As you read the reviews on Bookshop Talk, you'll notice that every review is positive. No, we're not a bunch of literary
pushovers who love everything we pick up; we just see no point in telling you about a book if we didn't like it.

July 8, 2012


Reviewed by Natalie Gorna, book and movie reviewer for

We all know world history.  It’s the course in high school we hate taking, because there is just so much information to memorize in such a short period of time and most of it is so BORING.  Endless dates, a plethora of facts and events, the impact of humans and their actions on the world around them.  History can really put you to sleep.  However, it goes without saying that there are countless unsolved mysteries in the midst of all that real-life drama called history.  It’s finding the interesting tidbits kept out of the history books that make reading historical fiction and historical disclosures so savory.  That is exactly why Strange Stories, Amazing Facts is such a pleasure to peruse. 

Although Reader’s Digest designed the book to be more of an encyclopedia of informative topics than a storybook, the highlight of Strange Stories, Amazing Facts is its diverse content and the way it is grouped into individual “stories.” From modern cases of identity theft and forgery to grotesque murders and disappearances, the crimes of many centuries compose a serious journal of forgotten crime and punishment, an illustrative example of corrupted systems of justice around the world and (let’s face it) the criminals who never got caught...or were clever enough to escape.  One of these was the case of “Jack the Ripper,” a brutal murderer in the late nineteenth century who was never caught and whose “methods” still drive chills through Londoners walking home late at night.  Another dramatic area of Strange Stories, Amazing Facts is its analysis of the paranormal, mysterious ghosts who avenge murders and the invisible handiwork of restless spirits in ordinary houses.  Is this a ghost story book as well, you ask?  Yes, it is.  And some of the best tales are hidden right in the middle.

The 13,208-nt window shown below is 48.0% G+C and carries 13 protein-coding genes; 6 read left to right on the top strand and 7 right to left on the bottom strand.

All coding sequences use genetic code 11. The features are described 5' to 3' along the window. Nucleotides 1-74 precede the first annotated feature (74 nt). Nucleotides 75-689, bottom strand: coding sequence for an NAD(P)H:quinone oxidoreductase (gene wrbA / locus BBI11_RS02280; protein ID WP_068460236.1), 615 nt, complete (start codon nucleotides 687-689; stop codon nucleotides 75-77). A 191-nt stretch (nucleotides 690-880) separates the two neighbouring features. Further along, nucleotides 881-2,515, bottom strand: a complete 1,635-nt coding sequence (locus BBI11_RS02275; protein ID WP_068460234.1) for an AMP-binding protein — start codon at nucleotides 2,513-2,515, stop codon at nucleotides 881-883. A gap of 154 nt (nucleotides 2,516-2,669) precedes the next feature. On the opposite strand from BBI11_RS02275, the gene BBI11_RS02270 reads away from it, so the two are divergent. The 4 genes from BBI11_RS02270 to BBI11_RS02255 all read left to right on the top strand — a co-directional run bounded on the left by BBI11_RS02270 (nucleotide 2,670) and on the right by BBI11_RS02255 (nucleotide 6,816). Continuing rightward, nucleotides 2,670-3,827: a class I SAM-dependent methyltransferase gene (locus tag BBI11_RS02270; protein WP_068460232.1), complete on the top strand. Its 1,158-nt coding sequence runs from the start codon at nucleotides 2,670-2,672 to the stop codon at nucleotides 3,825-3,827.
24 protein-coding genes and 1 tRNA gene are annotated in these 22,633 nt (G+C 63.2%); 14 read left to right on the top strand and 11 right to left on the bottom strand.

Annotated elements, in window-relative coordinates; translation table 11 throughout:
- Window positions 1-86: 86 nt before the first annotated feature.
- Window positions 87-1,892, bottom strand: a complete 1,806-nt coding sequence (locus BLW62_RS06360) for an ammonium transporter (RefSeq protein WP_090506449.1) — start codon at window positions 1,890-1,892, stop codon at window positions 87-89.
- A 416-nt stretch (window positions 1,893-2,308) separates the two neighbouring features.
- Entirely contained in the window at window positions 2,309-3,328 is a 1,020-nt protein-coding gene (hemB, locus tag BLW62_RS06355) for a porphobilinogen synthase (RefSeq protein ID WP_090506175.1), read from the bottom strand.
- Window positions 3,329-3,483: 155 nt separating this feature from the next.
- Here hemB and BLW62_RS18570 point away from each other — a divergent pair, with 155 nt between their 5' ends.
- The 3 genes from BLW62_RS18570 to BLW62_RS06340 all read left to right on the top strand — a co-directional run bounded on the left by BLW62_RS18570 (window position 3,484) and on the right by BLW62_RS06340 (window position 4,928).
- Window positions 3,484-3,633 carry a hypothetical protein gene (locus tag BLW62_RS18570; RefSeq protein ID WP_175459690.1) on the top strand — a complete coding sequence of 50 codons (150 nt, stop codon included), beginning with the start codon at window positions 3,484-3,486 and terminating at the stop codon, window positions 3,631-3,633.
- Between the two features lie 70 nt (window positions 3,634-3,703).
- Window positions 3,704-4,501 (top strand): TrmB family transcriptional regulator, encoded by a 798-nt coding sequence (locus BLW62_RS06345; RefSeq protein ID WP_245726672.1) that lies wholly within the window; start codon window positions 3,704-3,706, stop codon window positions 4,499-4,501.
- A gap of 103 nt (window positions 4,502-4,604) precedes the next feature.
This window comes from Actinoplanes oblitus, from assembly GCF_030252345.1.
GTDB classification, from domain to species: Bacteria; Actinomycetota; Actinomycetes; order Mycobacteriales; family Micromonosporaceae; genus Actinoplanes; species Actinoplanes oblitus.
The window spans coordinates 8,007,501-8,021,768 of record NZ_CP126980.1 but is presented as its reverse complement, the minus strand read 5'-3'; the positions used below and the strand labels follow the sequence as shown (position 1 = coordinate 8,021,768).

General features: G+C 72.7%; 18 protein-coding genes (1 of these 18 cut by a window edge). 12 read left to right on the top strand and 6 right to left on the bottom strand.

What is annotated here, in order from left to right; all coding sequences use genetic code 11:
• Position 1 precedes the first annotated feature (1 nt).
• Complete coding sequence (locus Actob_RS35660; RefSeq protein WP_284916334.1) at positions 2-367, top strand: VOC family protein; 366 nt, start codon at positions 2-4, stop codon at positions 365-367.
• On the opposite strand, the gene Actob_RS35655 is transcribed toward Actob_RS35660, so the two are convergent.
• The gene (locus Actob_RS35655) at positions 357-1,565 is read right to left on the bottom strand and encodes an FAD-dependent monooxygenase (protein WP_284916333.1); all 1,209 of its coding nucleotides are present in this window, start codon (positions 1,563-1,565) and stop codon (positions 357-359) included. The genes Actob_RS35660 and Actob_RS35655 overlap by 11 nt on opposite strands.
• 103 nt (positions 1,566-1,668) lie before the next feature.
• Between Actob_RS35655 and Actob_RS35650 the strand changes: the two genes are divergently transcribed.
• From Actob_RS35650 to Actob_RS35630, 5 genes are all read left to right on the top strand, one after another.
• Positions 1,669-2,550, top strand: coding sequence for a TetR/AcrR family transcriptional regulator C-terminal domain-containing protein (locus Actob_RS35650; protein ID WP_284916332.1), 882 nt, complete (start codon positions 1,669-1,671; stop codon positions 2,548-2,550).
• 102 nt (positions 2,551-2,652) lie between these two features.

For the adventurous (and those still with a crush on Indiana Jones), there is a lot of discussion about hidden treasures that were never found and the explorers who attempted to recover them.  Then there is the comedic, the hoaxes played by professional con-artists which tricked the world into self-doubt.  A good example is the article about an uneducated man who took on several reliable professions under an assumed name and diploma, or the one-time forgery of one-dollar bills in the U.S. that took years to be detected.  Last but not least, most of these “reports” are decidedly factual and include many historical figures and side episodes that history books (obviously) chose to ignore.  Translation: you get a good story AND the historical facts in one bite, not to mention the tempting idea of trying to solve some of these “unsolved mysteries” yourself in the near future.  All accounts relate events with commentary (like a fast-paced, condensed newspaper report) and are very fascinating with the book’s underlying mixture of irony and enigma in all the “tales” it exposes.  Whether read in chronological order or by random selection, Strange Stories, Amazing Facts holds a treasure trove of intriguing world history that is almost written like a fairy tale—enthralling, frightening, and incredible. And did I mention it makes great bedtime reading?

Market: Non-fiction
Language: None
Sensuality: None
Violence: Moderate (as can be expected with crime reports)
Mature Themes: death, abuse, abandonment, prejudice, insanity, deception, conspiracy

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